Page images

No. XXX.


Argyle-square, Edinburgh, 4th May, 1787.


I WAS favored this forenoon with your very obliging letter, together with an impression of your portrait, for which I return you my best thanks. The success you have met with I do not think was beyond your merits; and if I have had

any small hand in contributing to it, it gives me great pleasure. I know no way in which literary persons who are advanced in years can do more service to the world, than in forwarding the efforts of rising genius, or bringing forth unknown merit from obscurity. I was the first person who brought out to the notice of the world, the poems of Ossian; first, by the Fragments of ancient Poetry, which I published, and afterwards, by my setting on foot the undertaking for collecting and


publishing the Works of Ossian; and I have always considered this as a meritorious action of

my life.

Your situation, as you say, was indeed very singular; and in being brought out all at once from the shades of deepest privacy to so great a share of public notice and observation, you had to stand a severe trial. I am happy that you have stood it so well ; and, as far as I have known or heard, though in the midst of many temptations, without reproach to your character and behaviour.


You are now I presume to retire to a more private walk of life; and I trust will conduct

yourself there with industry, prudence and honour. You have laid the foundation for just public esteem. In the midst of those employments, which your situation will render proper, you will not I hope neglect to promote that esteem, by cultivating your genius, and attending to such productions of it, as may raise your character still higher. At the same time be not in too great a haste to come forward. Take time and leisure to improve and mature your talents. For on any second production you give the world, your fate, as a poet, will very much depend. There is no doubt a gloss of novelty, which time wears off. As you very properly hint yourself, you are not to be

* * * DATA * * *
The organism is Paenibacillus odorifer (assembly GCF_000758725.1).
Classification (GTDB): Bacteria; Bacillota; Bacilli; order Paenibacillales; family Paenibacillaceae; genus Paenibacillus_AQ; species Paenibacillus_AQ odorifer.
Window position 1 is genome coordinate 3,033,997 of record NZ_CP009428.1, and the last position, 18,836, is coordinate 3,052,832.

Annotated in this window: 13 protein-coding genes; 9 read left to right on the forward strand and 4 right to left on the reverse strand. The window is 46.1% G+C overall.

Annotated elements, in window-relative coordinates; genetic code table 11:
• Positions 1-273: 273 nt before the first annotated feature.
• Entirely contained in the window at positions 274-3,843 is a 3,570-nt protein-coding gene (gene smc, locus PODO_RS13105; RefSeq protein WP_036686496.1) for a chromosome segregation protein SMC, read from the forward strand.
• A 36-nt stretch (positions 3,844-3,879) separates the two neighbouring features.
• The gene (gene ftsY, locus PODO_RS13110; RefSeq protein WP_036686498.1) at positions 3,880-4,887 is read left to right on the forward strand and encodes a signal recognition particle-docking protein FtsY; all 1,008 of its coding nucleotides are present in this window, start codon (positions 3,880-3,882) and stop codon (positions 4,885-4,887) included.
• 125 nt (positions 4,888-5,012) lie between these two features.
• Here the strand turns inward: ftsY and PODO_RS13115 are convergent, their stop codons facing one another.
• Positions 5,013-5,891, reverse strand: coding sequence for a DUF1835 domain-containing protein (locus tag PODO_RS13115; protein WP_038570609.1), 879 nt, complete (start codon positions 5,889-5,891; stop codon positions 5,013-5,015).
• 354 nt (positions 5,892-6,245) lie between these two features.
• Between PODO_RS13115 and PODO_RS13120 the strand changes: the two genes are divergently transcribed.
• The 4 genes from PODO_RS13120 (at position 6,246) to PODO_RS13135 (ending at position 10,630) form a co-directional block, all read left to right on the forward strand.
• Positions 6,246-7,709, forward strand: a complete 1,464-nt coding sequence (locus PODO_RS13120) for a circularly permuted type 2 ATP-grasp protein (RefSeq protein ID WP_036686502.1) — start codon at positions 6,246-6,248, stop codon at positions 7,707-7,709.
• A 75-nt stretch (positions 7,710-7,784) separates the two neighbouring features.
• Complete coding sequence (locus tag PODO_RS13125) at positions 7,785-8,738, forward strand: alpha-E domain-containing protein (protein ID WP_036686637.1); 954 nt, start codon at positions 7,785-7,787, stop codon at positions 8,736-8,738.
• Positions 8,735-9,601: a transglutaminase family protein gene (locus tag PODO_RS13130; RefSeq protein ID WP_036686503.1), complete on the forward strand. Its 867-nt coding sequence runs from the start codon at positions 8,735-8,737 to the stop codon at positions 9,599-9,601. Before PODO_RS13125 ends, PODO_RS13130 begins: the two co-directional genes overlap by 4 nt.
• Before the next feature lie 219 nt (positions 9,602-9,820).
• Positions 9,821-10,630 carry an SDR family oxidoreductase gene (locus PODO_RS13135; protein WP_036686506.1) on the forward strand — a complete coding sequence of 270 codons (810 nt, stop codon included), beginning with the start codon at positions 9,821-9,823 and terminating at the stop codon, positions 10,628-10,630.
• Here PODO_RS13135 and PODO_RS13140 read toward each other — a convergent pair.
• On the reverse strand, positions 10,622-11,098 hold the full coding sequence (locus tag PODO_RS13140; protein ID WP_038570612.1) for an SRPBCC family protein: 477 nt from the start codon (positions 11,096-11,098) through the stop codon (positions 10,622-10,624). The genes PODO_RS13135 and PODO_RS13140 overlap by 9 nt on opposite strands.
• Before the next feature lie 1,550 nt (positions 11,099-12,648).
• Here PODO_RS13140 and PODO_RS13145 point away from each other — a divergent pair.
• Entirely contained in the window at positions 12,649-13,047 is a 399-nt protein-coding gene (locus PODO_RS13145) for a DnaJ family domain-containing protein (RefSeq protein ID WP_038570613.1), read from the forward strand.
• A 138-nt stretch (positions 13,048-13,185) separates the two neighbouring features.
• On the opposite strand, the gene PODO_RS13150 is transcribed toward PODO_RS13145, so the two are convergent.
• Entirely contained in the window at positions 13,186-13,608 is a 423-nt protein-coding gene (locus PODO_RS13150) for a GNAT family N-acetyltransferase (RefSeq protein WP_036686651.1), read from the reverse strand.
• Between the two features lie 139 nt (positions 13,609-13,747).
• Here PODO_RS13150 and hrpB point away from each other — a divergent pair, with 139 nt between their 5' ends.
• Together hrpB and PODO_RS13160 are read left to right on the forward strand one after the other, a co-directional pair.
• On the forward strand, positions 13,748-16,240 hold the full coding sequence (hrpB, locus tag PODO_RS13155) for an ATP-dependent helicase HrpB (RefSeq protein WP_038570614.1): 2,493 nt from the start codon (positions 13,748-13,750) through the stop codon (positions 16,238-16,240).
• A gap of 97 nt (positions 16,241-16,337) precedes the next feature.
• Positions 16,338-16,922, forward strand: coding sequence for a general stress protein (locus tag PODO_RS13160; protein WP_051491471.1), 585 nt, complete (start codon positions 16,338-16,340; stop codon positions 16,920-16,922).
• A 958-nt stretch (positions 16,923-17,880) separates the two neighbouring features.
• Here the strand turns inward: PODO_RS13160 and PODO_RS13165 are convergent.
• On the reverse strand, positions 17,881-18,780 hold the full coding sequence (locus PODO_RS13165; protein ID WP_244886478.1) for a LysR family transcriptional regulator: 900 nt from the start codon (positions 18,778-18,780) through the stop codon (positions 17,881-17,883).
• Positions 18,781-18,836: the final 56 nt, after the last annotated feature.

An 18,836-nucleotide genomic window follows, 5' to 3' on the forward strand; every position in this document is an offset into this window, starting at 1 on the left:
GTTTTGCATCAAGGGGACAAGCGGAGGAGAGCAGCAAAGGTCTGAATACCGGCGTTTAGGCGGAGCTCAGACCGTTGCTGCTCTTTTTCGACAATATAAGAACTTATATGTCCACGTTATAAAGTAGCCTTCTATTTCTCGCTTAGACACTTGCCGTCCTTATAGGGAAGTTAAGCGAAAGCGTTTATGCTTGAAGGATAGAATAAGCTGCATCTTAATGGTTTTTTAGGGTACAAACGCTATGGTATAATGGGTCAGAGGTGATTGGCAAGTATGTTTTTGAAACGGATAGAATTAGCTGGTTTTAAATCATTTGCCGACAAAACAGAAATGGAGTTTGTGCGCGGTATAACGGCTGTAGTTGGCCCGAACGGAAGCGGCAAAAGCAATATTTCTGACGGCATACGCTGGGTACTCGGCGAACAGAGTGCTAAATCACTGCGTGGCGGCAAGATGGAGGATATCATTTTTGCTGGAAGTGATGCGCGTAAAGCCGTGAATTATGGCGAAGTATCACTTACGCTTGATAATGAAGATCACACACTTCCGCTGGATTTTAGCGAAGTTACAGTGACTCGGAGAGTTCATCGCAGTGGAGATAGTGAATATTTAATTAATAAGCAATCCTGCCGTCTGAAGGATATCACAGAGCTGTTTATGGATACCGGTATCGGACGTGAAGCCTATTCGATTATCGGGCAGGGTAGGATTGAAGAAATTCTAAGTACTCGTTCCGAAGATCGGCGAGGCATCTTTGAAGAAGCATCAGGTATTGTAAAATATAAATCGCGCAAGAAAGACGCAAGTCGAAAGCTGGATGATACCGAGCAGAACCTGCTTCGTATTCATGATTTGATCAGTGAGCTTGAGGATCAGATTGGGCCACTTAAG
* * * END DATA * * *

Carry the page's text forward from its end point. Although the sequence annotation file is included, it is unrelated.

surprized surprized, if in your rural retreat you do not find yourself surrounded with that glare of notice and applause which here shone upon you. No man can be a good poet without being somewhat of a philosopher. He must lay his account, that any one, who exposes himself to public observation, will occasionally meet with the attacks of illiberal censure, which it is always best to overlook and despise. He will be inclined sometimes to court retreat, and to disappear from public view. He will not affect to shine always, that he may at proper seasons come forth with more advantage and energy. He will not think himself neglected if he be not always praised. I have taken the liberty you see of an old man to give advice and make reflections, which your own good sense will I dare say render unnecessary.


mention your being just about to leave town, you are going, I should suppose, to Dumfries-shire to look at some of Mr. Miller's farms. I heartily wish the offers to be made you there may answer ; as I am persuaded you will not easily find a more generous and better hearted proprietor to live under, than Mr. Miller. When you return, if you come this way, I will be happy to see you, and to know concerning your future plans of life. You will find me by the 22d of this month,


not in


house in Argyle-square, but at a country house at Restalrig, about a mile east from Edinburgh, near the Musselburgh road. Wishing you all success and prosperity, I am with real regard and esteem,

Dear Sir,

Yours sincerely,



[ocr errors]



Clifford-street, May 23d, 1787.


I HAD the pleasure of your letter by Mr. Creech, and soon after he sent me the new edition of your poems. You seem to think it incumbent on you to send to each subscriber a number of copies proportionate to his subscription money, but you may depend upon it, few subscri·bers expect more than one copy whatever they subscribed; I must inform you however that I took twelve copies for those subscribers, for whose money you were so accurate as to send me a receipt, and Lord Eglintoun told me he had sent for six copies for himself, as he wished to give five of them in presents.

Some of the poems you have added in this last


« PreviousContinue »